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The Queer Arabs Posts

Episode 207 [in English]: Bijhan on Kobra Olympus!

We were joined by the wonderful Bijhan Agha, a Persian-American author and creator living in Uruguay.
Bijhan talked about her wonderful creation, Kobra Olympus.  Kobra is a trans, lesbian hijabi superhero with adventures that can be accessed and followed by you all if you get the comic when it comes out!  In this episode, Bijhan and Ellie dive in to some comic book history and discuss some of the nods to some older work by Kobra, as well as the many factors that make the Kobra comic so unique.

We also talk about what led Bijhan and her partner to settle in Uruguay, the comic book scene there, and more.  Please support this wonderful artist and keep an eye out for the release of Kobra Olympus Issue #1!

Click here for the Kickstarter for Kobra Olympus!

Click here for Jamsheed Studios links:

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Episode 206 [in English]: The Artificially Intelligent Queer Arabs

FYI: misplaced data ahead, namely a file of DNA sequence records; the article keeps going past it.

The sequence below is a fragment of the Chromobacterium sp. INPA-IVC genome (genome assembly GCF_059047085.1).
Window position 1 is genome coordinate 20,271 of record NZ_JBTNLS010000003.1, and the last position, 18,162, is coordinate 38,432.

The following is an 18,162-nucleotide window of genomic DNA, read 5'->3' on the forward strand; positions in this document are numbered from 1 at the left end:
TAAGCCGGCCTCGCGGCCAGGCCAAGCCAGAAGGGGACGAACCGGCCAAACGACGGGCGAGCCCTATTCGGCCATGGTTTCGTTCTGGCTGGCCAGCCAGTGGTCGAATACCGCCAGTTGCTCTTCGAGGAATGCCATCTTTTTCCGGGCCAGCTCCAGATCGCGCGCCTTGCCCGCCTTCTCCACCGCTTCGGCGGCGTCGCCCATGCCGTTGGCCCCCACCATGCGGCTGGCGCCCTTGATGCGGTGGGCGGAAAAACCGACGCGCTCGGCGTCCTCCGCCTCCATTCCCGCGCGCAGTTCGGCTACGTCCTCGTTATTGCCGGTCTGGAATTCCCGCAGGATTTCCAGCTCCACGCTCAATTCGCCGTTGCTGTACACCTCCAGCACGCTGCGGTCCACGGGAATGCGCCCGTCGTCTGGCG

We start off this episode by asking an AI to write a script for our podcast and doing a reading (did the AI get it right?) Then we talk about our actual lives. We discuss the legal attacks on trans rights in several Southern US states, plus some random transphobes at Waffle House. We commiserate about the challenges and doubts we’ve been encountering surrounding our respective careers. We also talk about how (queer) bar culture and etiquette have shifted due to dating apps, Buc-ees, squirrels, and the new Zelda game.

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Episode 205 [in English]: Hayati

( See a walkthrough of Noor’s exhibit here! Hayati – My Life/My Love )

Noor Aldayeh is a visual artist from Los Angeles, California. She is an Honors Film and Media student at Emory University minoring in Women’s, Gender and Sexuality studies, and acts as a student photographer for the Office of Belonging Community and Justice at the university. Our conversation centered around Noor’s thesis project ​​”Hayati (حياتي) – My Life / My Love,” an archive of queer, Middle Eastern and North African women and gender non-conforming-individuals across the US photographed alongside their personal safe spaces. 

Noor discusses what drew them to this subject matter, observing exploitative tropes of orientalist photography and, conversely, finding role models in other SWANA woman artists. She explains how she approaches photography in a way that maximizes the subject’s autonomy and consent. Noor also mentions how this project has been a conduit for finding community in multiple cities–something they weren’t able to access easily in their upbringing and college career–and how they plan to continue the work after graduation.

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